After The New York Times published a scathing article on Oct. 5 documenting three decades of sexual harassment by Harvey Weinstein, his attorney Lisa Bloom, said in a statement that “he denies many of the accusations as patently false.” A second attorney, Charles Harder, claimed the women's accusations are “false and defamatory.”
Thursday was a day of mixed messages from Weinstein's camp. Weinstein apologized after Ashley Judd and other actresses came forward detailing instances in which the Hollywood executive asked women to give him masssages, watch him in the shower or see him in various states of undress.
"I said no, a lot of ways, a lot of times, and he always came back at me with some new ask," Judd told the NYT. "It was all this bargaining, this coercive bargaining."
“I appreciate the way I’ve behaved with colleagues in the past has caused a lot of pain, and I sincerely apologize for it,” the movie magnate said in a statement to The New York Times. “Though I’m trying to do better, I know I have a long way to go,” he said, explaining that he's currently working with therapists to “deal with this issue head-on.”
Nevertheless, Harder released a statement to The Hollywood Reporter saying Weinstein planned to sue The Times. "The New York Times published today a story that is saturated with false and defamatory statements about Harvey Weinstein," the attorney wrote in an email to THR. "It relies on mostly hearsay accounts and a faulty report, apparently stolen from an employee personnel file, which has been debunked by nine different eyewitnesses. We sent the Times the facts and evidence, but they ignored it and rushed to publish. We are preparing the lawsuit now. All proceeds will be donated to women’s organizations."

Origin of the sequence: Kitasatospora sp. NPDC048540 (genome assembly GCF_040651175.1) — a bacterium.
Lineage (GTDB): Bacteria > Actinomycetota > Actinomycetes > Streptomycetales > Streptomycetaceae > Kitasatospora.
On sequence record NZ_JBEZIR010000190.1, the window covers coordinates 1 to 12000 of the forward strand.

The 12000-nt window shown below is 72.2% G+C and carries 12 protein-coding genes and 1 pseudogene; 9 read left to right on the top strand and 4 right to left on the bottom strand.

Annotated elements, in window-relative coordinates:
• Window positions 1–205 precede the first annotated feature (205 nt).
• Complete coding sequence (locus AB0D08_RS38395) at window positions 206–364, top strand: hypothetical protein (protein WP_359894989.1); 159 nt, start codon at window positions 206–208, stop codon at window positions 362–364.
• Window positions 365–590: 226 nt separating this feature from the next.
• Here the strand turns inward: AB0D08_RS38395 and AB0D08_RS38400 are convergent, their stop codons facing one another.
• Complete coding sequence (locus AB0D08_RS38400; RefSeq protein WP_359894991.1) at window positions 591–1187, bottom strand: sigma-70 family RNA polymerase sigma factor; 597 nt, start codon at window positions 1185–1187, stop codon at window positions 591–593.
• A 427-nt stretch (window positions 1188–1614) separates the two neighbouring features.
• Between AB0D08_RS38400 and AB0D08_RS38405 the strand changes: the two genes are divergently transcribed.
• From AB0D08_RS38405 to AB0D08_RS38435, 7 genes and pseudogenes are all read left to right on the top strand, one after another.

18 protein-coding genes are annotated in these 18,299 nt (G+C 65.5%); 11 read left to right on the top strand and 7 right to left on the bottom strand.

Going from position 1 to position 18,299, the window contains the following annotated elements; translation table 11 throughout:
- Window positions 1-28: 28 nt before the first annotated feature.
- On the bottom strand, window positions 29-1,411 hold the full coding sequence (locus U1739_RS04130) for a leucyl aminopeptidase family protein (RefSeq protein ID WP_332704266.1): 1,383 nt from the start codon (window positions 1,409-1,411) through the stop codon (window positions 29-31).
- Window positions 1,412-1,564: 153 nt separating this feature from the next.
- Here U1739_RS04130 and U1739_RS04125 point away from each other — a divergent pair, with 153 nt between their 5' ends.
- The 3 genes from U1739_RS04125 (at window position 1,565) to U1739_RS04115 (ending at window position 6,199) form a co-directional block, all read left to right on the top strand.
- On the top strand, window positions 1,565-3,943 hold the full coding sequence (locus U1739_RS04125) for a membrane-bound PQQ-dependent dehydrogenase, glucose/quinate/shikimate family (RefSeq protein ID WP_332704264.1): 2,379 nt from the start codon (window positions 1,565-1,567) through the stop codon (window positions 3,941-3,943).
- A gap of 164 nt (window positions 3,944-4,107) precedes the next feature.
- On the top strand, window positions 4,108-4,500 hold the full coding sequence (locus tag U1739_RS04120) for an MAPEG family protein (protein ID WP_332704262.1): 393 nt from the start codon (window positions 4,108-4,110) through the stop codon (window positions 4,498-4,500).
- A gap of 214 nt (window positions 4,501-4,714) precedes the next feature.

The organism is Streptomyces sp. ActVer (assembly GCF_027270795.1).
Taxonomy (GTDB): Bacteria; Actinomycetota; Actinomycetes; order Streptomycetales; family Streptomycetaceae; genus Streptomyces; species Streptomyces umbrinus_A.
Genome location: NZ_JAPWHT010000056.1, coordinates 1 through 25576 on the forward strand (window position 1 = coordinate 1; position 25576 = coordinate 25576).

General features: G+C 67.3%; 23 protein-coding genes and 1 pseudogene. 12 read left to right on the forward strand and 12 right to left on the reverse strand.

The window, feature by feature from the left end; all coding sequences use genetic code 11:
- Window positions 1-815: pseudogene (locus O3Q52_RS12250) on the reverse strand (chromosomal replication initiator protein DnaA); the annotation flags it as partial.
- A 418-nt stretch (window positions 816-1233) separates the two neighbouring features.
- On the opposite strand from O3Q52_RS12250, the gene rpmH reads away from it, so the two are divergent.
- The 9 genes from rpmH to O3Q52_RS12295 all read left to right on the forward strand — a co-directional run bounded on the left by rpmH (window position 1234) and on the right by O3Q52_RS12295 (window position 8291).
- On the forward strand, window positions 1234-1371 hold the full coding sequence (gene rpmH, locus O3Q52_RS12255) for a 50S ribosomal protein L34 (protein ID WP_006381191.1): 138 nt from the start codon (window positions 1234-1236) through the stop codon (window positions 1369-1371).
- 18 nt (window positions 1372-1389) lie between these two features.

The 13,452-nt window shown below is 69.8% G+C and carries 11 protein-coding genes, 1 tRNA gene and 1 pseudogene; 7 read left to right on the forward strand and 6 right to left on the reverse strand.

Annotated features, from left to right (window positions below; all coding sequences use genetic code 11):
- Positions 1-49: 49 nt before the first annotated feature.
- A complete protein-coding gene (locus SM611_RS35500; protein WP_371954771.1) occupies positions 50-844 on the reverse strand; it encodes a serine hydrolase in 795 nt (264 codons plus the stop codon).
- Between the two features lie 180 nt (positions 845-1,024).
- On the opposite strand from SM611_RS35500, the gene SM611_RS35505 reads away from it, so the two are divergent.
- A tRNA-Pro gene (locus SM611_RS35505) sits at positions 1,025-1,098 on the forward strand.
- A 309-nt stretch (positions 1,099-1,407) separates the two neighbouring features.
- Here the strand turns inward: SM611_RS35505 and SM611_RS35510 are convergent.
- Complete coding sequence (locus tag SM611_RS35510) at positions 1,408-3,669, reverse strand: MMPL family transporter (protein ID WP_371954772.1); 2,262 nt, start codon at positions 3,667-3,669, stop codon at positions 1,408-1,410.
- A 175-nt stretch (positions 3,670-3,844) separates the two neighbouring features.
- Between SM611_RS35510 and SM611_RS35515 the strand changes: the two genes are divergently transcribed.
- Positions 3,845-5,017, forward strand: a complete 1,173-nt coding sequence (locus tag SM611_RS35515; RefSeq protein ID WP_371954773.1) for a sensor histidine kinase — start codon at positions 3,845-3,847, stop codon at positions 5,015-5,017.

According to The New York Times report, Weinstein, 65, has settled eight cases of sexual harassment and "unwanted physical contact." The payments reportedly ranged from $80,000 to $150,000. One of the settlements was with actress Rose McGowan.
Weinstein dismissed his actions by saying that the culture was different years ago. "I came of age in the '60s and '70s," he said, "when all the rules about behavior and workplaces were different. That was the culture then."
He may believe that was "the culture then" but countless women could still come forward with allegations and lawsuits.
Many took to Twitter to defend Judd and the other women who came forward. Lena Dunham led the way, saying: “The woman who chose to speak about their experience of harassment by Harvey Weinstein deserve our awe. It’s not fun or easy. It’s brave.”
Some of the tweets are below:
The woman who chose to speak about their experience of harassment by Harvey Weinstein deserve our awe. It's not fun or easy. It's brave.
— Lena Dunham (@lenadunham) October 5, 2017
Very brave of @ashleyjudd to tell her story of harassment by Harvey Weinstein to the NYT. No upside except making the world a better place.
— Jake Tapper (@jaketapper) October 5, 2017
Stand with @AshleyJudd or give your legs to someone else. What she and others have just done is painful and difficult and triumphant.
— Amber Tamblyn (@ambertamblyn) October 5, 2017
.@AshleyJudd's bravery will save an untold number of young women from being sexually harassed and worse. We stand with you, Ashley. ❤️❤️
— Molly Knight (@molly_knight) October 5, 2017
Are you surprised it took so long for these stories to emerge? Let us know your take in the comments section below!